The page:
Team USA’s Carissa Moore Wins First Ever Olympic Women’s Surfing Gold

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Carissa Moore celebrates taking Gold in the inaugural Olympics surfing event. Credit: Getty/Ryan Pierse

In a historic moment for the Olympic Games, Team USA’s Carissa Moore wins the first-ever Olympic gold in women’s surfing, reports

Moore’s scoring waves of 7.33 and 7.60 exceeded Buitendag’s total score of 8.46, relegating the South African to the silver.

Surfing’s long-awaited debut at the Olympic Games Tokyo 2020 came to a thrilling conclusion after three days of surfing in challenging conditions. After two days of flat waves at Tsurigasaki Beach, the surfing finals were brought forward a day due to the threat of Tropical Storm Nepartak. But the approaching storm created surf worthy of a final day of competition with some of the world’s best surfers.

In the head-to-head battle to become surfing’s first-ever women’s Olympic champion, Buitendag caught eight waves versus Moore’s six. Reigning world champion Moore, 28, scored first with a total of 0.5 and 3.17 to open her account. Buitendag responded with a score of 0.3. After some back and forth between the pair, Moore finished with a total score of 14.93.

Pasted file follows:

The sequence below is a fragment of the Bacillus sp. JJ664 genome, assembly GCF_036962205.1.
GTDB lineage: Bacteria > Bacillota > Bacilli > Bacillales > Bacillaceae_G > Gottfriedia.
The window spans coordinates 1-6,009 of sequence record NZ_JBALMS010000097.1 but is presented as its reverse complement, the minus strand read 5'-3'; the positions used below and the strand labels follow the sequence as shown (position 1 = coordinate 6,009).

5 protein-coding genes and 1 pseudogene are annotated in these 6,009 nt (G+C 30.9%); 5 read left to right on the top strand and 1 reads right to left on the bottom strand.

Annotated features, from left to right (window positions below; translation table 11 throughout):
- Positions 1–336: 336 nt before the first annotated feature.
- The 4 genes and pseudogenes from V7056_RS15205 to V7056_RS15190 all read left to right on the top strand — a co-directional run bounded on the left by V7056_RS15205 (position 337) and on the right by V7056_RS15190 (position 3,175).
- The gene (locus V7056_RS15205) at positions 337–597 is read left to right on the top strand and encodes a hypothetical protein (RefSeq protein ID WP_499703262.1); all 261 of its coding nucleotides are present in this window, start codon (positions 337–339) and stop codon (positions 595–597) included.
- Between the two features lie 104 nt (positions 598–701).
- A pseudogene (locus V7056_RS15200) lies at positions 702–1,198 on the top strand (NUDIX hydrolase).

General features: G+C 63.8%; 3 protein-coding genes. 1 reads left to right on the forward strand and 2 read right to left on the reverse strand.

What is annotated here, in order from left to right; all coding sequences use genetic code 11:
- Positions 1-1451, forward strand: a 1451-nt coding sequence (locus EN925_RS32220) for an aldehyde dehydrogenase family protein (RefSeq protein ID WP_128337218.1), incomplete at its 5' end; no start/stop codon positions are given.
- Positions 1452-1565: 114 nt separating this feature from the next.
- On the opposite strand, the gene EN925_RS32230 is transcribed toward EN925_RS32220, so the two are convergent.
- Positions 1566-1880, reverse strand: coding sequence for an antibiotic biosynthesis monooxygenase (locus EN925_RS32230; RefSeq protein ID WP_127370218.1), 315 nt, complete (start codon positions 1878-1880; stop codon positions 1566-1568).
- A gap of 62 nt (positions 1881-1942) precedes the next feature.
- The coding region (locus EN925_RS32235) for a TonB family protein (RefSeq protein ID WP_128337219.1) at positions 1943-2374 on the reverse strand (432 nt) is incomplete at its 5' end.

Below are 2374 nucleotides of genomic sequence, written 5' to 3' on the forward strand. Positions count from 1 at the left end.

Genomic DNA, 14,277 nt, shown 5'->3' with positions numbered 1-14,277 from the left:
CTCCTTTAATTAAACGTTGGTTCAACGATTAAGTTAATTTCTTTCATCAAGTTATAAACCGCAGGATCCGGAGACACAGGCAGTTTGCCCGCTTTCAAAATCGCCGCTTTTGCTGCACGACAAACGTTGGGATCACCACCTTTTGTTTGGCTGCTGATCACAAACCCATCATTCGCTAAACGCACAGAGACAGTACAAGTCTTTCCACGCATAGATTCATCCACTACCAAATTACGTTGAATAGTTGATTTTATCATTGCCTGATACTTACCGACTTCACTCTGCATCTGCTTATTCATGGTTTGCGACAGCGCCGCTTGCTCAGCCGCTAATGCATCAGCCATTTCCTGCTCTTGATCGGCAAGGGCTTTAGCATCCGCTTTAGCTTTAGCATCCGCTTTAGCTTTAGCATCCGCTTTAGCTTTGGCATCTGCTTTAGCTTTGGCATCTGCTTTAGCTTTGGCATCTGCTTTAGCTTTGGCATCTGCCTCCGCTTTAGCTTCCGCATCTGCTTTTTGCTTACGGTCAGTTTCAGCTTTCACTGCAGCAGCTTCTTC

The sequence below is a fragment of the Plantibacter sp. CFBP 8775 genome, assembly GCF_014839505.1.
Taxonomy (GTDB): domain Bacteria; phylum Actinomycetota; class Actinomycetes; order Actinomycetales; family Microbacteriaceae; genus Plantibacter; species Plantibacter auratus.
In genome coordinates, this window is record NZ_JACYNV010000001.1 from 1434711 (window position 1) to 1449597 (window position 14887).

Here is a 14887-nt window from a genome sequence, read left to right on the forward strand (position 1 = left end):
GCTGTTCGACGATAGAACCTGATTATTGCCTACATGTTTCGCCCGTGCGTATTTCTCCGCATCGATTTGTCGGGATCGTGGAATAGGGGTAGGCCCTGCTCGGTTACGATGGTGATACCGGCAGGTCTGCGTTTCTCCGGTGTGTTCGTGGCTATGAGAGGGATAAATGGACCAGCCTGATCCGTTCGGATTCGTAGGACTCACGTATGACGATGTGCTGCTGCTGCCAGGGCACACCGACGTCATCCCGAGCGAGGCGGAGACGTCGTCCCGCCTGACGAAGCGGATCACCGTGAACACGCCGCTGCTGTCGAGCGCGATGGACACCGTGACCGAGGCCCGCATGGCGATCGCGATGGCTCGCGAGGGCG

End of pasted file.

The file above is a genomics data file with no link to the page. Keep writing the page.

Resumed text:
Unfortunately for Buitendag, she could not catch a wave good enough for a big score. The South African ended the competition on 8.46.

Moore was the favorite entering the competition and beat Brazil’s Silvana Lima and Japan’s TSUZIKI Amuro to get to the final.

“It’s quite heavy (the medal). I’m very proud and honored. It’s been a crazy couple of days, a little bit of a rollercoaster of emotions just trying to figure out the break, find my rhythm, learning how to trust myself without my family here. I feel super blessed, super fortunate. It’s been an incredible experience.”

– Carissa Moore

The gold medal is not Moore’s only accolade. In Hawaii, the Honolulu native has a day named after her. Carissa Moore Day is January 4 in honor of the surfing star.

In the men’s final, Brazil’s Italo Ferreira overcame a broken board on his first wave to beat Japan’s Kanoa Igarashi with a two-wave score of 15.14 to Igarashi’s 6.60. Australian Owen Wright won the men’s bronze by two-tenths of a point over Brazil’s Gabriel Medina in the most competitive heat of the final day.

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